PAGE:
Canada’s Boreal Forest is dense with life. Richly populated with plants, birds, animals, and trees; home to hundreds of communities; and a wellspring of fresh water and oxygen, the Boreal has long been recognized as a critically important ecosystem. But as rising temperatures threaten to destabilize the planet, the potential of the Boreal’s carbon-rich expanses to mitigate global warming continues to be underestimated.
Based in part on a comprehensive review of scientific literature by researchers at the University of Toronto, this report examines the complex relationship between global warming and Canada’s Boreal Forest. It finds that the intact areas of the Boreal are not only actively helping to slow global warming, but are also helping the forest itself to resist and recover from global warming impacts.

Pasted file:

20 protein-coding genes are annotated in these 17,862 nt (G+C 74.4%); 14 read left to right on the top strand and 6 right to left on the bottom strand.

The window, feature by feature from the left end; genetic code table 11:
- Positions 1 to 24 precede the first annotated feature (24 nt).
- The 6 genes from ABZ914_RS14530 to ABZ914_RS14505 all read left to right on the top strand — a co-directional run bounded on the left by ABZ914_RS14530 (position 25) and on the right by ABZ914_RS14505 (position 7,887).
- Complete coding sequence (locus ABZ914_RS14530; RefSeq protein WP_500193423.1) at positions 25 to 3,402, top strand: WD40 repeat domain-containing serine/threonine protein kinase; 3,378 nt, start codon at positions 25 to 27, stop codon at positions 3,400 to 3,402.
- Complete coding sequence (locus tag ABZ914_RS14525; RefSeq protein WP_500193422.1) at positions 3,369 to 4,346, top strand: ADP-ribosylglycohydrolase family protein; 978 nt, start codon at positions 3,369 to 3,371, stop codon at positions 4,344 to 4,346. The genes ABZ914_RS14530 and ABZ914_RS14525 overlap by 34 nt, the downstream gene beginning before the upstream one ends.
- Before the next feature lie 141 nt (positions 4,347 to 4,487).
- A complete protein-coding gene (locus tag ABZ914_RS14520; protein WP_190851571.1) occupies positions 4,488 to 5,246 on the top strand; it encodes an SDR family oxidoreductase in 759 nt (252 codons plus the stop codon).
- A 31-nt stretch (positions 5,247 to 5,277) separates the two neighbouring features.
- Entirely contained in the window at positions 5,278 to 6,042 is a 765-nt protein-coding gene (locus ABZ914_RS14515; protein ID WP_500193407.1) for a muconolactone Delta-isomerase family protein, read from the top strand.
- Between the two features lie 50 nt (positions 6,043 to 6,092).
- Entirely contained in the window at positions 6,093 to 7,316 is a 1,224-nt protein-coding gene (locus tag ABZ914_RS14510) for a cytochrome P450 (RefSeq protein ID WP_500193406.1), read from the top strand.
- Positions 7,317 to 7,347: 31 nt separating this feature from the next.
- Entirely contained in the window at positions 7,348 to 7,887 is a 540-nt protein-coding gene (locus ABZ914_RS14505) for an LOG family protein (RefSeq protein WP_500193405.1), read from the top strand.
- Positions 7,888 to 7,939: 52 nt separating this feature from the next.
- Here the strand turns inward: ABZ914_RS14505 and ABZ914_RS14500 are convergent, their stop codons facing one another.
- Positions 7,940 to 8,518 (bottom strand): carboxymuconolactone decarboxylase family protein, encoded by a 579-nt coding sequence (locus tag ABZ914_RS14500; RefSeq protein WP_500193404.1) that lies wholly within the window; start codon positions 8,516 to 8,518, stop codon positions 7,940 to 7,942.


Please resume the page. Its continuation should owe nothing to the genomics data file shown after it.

At the same time, however, it finds that logging is destabilizing the Boreal Forest in ways that may exacerbate both global warming and its impacts. The forest products industry and government regulators adamantly deny that logging in Canada’s Boreal affects the climate. But research shows that when the forest is degraded through logging and industrial development, massive amounts of greenhouse gases are released into the atmosphere, and the forest becomes more vulnerable to global warming impacts like fires and insect outbreaks.
For these reasons, the report concludes that greenhouse gas emissions must be drastically reduced and that intact areas of Canada’s Boreal Forest must be protected.